- Silicone spatula/spoonula: Designed to withstand high temperatures (generally up to 500-600°F), these heat-resistant spatulas are true workhorses in the kitchen. I use mine to mix or fold ingredients into batters, softly scramble eggs, sauté vegetables, and stir sauces and soups. They’re won’t scratch nonstick cookware, are easy to clean, and won’t chip or crack like plastic spatulas. Most are made with silicone heads attached to wood or metal handles, but best are the ones made of a contiguous piece of silicone. Since the shape of mine is curved and more spoonlike, it’s sometimes referred to as a spoonula.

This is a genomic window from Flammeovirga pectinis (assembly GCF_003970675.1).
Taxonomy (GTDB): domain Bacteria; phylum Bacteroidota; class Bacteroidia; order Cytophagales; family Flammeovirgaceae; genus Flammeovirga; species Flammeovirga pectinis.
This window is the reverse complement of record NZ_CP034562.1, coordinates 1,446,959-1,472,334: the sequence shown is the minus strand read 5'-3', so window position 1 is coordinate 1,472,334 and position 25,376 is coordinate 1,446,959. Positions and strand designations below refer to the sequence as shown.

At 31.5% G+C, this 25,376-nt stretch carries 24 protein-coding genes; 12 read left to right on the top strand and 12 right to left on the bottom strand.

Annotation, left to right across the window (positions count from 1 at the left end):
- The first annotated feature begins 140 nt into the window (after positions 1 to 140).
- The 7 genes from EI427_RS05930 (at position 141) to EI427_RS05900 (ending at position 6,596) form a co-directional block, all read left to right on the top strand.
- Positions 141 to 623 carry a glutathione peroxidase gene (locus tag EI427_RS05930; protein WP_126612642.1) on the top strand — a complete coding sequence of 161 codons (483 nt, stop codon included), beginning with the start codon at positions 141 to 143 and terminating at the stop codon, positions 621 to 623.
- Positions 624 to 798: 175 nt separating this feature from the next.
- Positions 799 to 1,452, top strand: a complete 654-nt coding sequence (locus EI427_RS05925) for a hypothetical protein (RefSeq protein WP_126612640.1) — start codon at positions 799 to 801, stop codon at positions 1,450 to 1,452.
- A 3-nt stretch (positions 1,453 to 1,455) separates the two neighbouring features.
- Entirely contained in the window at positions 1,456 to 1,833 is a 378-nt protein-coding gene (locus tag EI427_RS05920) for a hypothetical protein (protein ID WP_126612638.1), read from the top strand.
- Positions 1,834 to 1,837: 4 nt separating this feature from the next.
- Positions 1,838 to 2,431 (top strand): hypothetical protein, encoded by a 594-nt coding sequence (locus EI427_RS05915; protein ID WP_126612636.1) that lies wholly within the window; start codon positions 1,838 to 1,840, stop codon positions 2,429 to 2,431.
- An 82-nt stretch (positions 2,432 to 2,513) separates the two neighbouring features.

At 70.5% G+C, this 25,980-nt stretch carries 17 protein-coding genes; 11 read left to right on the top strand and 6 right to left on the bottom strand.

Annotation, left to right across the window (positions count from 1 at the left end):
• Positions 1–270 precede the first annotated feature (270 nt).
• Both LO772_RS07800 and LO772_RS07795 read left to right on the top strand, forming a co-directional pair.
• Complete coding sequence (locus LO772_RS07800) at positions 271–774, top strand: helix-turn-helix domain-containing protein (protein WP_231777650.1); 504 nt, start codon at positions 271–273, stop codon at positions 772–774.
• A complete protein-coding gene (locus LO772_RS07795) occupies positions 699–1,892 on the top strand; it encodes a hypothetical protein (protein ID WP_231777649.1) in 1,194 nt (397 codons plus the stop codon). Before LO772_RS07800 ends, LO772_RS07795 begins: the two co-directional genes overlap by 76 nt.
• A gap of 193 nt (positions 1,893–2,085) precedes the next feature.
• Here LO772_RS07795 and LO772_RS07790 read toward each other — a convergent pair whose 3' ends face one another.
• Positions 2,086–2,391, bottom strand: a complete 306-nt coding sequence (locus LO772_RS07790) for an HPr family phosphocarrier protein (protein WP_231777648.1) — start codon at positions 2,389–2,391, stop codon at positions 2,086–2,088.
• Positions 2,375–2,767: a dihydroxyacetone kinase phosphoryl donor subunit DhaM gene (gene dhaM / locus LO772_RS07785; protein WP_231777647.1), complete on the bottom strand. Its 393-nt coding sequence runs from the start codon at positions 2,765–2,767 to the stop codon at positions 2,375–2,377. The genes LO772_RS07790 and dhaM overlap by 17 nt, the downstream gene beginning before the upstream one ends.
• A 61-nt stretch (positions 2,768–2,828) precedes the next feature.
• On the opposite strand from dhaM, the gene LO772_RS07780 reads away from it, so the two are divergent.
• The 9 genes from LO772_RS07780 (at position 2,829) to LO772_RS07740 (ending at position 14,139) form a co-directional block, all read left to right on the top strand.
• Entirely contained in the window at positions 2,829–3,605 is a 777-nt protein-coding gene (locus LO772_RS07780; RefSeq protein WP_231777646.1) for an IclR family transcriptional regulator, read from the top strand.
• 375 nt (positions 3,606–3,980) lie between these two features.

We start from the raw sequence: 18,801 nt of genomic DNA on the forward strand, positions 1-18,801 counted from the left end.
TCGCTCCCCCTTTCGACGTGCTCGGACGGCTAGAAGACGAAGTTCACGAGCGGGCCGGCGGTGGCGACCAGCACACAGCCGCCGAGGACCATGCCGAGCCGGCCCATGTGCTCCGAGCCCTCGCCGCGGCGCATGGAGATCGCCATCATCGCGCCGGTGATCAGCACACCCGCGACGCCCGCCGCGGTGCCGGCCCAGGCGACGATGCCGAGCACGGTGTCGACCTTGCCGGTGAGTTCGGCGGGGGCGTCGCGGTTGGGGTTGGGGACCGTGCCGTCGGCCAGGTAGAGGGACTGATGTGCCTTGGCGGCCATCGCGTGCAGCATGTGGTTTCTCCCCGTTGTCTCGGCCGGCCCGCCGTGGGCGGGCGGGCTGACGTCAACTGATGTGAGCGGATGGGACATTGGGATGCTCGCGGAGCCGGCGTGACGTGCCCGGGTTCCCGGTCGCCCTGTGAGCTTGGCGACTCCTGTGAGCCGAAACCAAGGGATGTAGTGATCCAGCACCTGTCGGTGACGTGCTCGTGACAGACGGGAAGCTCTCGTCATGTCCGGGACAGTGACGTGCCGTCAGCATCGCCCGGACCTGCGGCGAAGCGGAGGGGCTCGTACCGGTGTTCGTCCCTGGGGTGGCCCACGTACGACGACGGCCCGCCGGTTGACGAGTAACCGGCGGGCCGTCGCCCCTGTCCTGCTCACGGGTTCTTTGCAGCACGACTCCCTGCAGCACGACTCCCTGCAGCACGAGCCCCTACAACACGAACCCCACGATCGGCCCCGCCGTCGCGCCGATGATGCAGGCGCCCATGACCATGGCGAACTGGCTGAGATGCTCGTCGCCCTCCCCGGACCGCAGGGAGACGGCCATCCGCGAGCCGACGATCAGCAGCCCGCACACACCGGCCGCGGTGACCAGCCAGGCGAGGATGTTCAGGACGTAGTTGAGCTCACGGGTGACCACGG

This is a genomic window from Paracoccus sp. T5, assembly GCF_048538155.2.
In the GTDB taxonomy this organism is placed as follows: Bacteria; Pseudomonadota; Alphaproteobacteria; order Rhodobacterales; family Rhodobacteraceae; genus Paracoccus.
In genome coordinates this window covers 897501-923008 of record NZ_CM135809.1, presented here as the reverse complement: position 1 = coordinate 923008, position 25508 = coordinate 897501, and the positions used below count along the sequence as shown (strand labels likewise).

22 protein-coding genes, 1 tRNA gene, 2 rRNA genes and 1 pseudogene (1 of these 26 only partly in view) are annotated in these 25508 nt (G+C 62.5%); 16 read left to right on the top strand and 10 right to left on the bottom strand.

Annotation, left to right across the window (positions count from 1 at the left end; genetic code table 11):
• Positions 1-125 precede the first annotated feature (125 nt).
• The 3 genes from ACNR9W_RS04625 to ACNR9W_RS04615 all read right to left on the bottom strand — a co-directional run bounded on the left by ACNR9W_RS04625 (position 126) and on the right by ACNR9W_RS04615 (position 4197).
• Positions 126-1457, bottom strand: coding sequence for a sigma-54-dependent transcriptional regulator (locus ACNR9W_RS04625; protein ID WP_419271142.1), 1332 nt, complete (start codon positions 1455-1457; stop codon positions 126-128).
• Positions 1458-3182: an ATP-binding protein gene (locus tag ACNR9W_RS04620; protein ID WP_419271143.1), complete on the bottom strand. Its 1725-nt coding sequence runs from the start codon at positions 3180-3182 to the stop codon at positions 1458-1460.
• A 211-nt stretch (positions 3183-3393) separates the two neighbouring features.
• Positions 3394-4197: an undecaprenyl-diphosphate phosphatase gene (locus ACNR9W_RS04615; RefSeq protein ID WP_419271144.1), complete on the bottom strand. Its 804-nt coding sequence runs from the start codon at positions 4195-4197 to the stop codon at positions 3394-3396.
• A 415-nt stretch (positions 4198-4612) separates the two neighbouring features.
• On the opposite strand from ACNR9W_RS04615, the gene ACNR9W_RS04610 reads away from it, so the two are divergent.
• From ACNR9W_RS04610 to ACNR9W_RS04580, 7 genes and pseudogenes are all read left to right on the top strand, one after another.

- Mixing bowl: Pictured is a stainless steel mixing bowl – these come in a range of sizes and can be used for all manner of prep work and mixing. You can’t have too many of these, especially if you do a lot of cooking and want to stay organized as you cook. Sometimes I use this size bowl as a double-boiler, placing it over a pot of simmering water.
- Cutting board: A cutting board will help protect your counters and your knives. Some cooks will designate different colored plastic boards for various types of food (e.g., one for raw meat, one for vegetables, etc.), for food safety purposes. I tend to prefer a cutting surface that has a little give, so it’s less hard on my knives. Wood boards look great, but since they can’t go in the dishwasher (where the hot water helps sanitize your boards), I don’t use them for anything that poses food safety risks.